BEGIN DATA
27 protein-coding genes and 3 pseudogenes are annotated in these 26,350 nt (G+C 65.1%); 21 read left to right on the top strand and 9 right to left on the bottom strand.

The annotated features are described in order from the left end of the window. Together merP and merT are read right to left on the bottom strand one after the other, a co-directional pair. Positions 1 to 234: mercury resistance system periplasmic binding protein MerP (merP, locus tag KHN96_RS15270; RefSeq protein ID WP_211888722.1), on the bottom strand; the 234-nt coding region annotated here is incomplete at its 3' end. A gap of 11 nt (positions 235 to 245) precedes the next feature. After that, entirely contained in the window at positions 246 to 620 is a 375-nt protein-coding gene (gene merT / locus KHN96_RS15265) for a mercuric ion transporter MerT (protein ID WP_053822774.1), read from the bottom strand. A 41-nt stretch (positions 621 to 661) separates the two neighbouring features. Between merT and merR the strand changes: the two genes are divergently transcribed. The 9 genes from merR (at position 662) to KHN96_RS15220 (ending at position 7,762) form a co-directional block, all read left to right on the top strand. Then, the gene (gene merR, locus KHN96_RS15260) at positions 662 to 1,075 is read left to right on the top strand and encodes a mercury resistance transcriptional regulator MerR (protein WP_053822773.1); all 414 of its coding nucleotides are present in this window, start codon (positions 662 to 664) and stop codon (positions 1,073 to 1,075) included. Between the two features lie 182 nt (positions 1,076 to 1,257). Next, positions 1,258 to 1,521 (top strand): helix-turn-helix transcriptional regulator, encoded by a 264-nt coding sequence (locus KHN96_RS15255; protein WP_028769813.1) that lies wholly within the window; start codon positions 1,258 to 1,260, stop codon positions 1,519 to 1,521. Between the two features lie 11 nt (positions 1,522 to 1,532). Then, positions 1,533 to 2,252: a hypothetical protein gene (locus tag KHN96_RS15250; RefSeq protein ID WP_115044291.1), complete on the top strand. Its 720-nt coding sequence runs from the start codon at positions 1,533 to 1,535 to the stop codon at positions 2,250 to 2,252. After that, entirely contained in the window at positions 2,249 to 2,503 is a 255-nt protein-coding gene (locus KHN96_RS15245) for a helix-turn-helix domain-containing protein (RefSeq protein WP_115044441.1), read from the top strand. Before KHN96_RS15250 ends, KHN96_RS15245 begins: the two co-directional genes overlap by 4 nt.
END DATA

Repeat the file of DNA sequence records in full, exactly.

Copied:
27 protein-coding genes and 3 pseudogenes are annotated in these 26,350 nt (G+C 65.1%); 21 read left to right on the top strand and 9 right to left on the bottom strand.

The annotated features are described in order from the left end of the window. Together merP and merT are read right to left on the bottom strand one after the other, a co-directional pair. Positions 1 to 234: mercury resistance system periplasmic binding protein MerP (merP, locus tag KHN96_RS15270; RefSeq protein ID WP_211888722.1), on the bottom strand; the 234-nt coding region annotated here is incomplete at its 3' end. A gap of 11 nt (positions 235 to 245) precedes the next feature. After that, entirely contained in the window at positions 246 to 620 is a 375-nt protein-coding gene (gene merT / locus KHN96_RS15265) for a mercuric ion transporter MerT (protein ID WP_053822774.1), read from the bottom strand. A 41-nt stretch (positions 621 to 661) separates the two neighbouring features. Between merT and merR the strand changes: the two genes are divergently transcribed. The 9 genes from merR (at position 662) to KHN96_RS15220 (ending at position 7,762) form a co-directional block, all read left to right on the top strand. Then, the gene (gene merR, locus KHN96_RS15260) at positions 662 to 1,075 is read left to right on the top strand and encodes a mercury resistance transcriptional regulator MerR (protein WP_053822773.1); all 414 of its coding nucleotides are present in this window, start codon (positions 662 to 664) and stop codon (positions 1,073 to 1,075) included. Between the two features lie 182 nt (positions 1,076 to 1,257). Next, positions 1,258 to 1,521 (top strand): helix-turn-helix transcriptional regulator, encoded by a 264-nt coding sequence (locus KHN96_RS15255; protein WP_028769813.1) that lies wholly within the window; start codon positions 1,258 to 1,260, stop codon positions 1,519 to 1,521. Between the two features lie 11 nt (positions 1,522 to 1,532). Then, positions 1,533 to 2,252: a hypothetical protein gene (locus tag KHN96_RS15250; RefSeq protein ID WP_115044291.1), complete on the top strand. Its 720-nt coding sequence runs from the start codon at positions 1,533 to 1,535 to the stop codon at positions 2,250 to 2,252. After that, entirely contained in the window at positions 2,249 to 2,503 is a 255-nt protein-coding gene (locus KHN96_RS15245) for a helix-turn-helix domain-containing protein (RefSeq protein WP_115044441.1), read from the top strand. Before KHN96_RS15250 ends, KHN96_RS15245 begins: the two co-directional genes overlap by 4 nt.